It is easy to confuse something that is exotic with something that is real in the sense that it naturally exists outside the tourism industry. There are some of us who still refuse to believe that many of the indigenous people in the faraway land cook with a microwave and not fire sparked from some magic stone. And we can be certain that the locals will gladly play into such imagination in order to promote business.

For those who desire cultural accuracy, those exotic affairs would not be authentic. For others who simply want to be entertained, visiting those places would be perfectly authentic for their weekend getaways.

Of course, not all rituals are fabricated. Many are based on traditions and historical facts. Still, while those acts may be true to form, our relationship to them is not. In a way, we already intuitively feel this when we, for example, purchase our way into participating in an ancient “hunting” ceremony.

This suspicious and slightly silly feeling we get arises from the misalignment of the intent and the original purpose of that cultural act. A ritual performed to appease the gods of hunting before an actual hunt is true to its intent; the same ritual performed in front of audiences for profit is not. One is functional, another is transactional.

For those who seek education, such performance may be authentic. For others who actually wants experience a hunting ritual, paying to watch such performance would not be authentic. Again, what is the intent?


Myth #4: Equating Authenticity to Certain Historical Periods

Claude Debussy was an iconic French composer in the late 19th and early 20th centuries. His works underlaid the core of French Impressionist movement and influenced many generations of composers who followed.

Interestingly, a defining characteristic of his music is the use of scales and chord motions borrowed from the Javanese Gamelan, a traditional music of Java and Bali in Indonesia.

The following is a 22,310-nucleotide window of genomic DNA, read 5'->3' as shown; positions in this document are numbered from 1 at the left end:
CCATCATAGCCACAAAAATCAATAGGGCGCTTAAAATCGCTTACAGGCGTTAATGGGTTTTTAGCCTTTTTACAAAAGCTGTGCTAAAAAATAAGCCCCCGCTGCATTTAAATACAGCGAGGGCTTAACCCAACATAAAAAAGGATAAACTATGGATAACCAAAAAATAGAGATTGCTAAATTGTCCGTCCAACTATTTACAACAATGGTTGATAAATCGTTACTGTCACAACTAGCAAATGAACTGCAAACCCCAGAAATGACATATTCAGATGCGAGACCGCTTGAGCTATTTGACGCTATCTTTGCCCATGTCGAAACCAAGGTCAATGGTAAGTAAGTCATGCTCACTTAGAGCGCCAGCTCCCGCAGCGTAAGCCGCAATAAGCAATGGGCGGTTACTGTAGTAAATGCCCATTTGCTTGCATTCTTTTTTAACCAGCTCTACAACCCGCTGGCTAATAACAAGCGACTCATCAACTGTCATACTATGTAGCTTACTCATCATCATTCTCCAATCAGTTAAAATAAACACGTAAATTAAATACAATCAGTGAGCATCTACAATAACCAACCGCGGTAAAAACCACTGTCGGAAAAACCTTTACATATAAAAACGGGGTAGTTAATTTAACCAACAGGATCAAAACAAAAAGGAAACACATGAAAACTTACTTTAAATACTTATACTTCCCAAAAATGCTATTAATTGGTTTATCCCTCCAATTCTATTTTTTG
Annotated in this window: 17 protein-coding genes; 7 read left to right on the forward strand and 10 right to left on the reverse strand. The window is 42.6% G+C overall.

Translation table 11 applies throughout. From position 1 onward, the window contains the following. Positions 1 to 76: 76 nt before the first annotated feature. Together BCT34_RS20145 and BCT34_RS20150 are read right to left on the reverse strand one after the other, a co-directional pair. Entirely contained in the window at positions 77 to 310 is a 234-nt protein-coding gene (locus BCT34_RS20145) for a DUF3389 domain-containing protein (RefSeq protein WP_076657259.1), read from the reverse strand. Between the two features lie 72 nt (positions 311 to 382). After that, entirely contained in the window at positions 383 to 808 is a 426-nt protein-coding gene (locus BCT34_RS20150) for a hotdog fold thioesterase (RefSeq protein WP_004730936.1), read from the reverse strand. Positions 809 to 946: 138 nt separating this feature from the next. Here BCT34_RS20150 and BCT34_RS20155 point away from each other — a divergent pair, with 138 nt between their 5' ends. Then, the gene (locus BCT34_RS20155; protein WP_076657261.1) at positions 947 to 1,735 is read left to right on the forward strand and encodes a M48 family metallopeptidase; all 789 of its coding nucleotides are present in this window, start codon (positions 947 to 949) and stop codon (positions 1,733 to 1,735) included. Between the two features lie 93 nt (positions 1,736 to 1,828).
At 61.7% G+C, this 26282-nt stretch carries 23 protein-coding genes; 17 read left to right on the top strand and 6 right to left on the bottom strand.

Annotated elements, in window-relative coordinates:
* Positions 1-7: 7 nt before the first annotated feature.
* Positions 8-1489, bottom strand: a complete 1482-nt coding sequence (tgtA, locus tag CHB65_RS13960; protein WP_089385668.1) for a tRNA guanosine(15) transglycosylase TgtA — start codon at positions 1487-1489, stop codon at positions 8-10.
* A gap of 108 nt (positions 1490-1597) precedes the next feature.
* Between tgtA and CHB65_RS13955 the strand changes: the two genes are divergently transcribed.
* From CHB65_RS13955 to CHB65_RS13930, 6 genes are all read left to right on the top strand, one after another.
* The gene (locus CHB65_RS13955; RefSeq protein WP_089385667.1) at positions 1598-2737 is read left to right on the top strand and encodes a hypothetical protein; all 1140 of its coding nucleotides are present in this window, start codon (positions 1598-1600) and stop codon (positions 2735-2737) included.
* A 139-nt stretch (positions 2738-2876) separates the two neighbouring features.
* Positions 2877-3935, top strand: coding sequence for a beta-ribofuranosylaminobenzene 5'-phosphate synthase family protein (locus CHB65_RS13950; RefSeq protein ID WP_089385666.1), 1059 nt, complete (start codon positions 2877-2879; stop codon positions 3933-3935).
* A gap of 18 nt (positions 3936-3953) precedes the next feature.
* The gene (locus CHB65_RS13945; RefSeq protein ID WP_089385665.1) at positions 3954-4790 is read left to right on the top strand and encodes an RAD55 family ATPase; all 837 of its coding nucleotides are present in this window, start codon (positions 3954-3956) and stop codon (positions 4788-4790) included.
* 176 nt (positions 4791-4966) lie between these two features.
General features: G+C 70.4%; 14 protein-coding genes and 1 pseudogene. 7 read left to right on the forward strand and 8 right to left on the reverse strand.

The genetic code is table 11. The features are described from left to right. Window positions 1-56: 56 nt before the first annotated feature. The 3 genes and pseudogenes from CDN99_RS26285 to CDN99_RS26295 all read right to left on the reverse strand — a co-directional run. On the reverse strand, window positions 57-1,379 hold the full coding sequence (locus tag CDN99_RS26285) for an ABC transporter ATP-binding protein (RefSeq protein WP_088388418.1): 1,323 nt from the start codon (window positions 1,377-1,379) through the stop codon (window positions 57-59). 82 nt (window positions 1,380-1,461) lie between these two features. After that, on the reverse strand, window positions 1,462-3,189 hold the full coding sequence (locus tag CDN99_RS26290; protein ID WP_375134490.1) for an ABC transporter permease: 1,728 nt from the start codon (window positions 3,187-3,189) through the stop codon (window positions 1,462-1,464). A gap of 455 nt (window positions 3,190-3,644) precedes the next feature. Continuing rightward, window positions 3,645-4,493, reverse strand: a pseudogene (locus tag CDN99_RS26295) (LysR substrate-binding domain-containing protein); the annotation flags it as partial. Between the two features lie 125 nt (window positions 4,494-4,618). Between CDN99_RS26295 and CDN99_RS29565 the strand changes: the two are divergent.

While one can identify the Asian influence in Debussy’s works, one cannot easily accuse his works of not being “French” enough, or that it is not “authentic” to the French style. It is what it is, and what it is is inseparable from the culture that spawns it.

Likewise, the arrival of Greco-Roman culture, Christianity, Protestant Reformation, and the eventual separation of Church and State are all structural changes that have fossilized into layers of cultural bedrock of many European countries.

Many of those changes were not only drastically different from the cultures they replace, they were also originated from places foreign to many of the host countries.

This illustrates a point — culture and its history are not static but in a constant state of flux. Fashion and ideas continuously interact and replace each other. In the long view of history, those influences become so integral to a culture that to exclude them for a more “authentic” view of that culture is absurd.

When we insist on a certain cultural expression as the benchmark for authenticity, what we are really looking for is a specific slice of that culture’s long history. While there is nothing wrong with that, insisting on its exclusivity runs the risk of seeing history in a narrow and static point of view. An attempt to understand a foreign culture solely through its tradition is like defining Western culture entirely through horse carriages and muskets.

Continued in Part 3 | Back to Part 1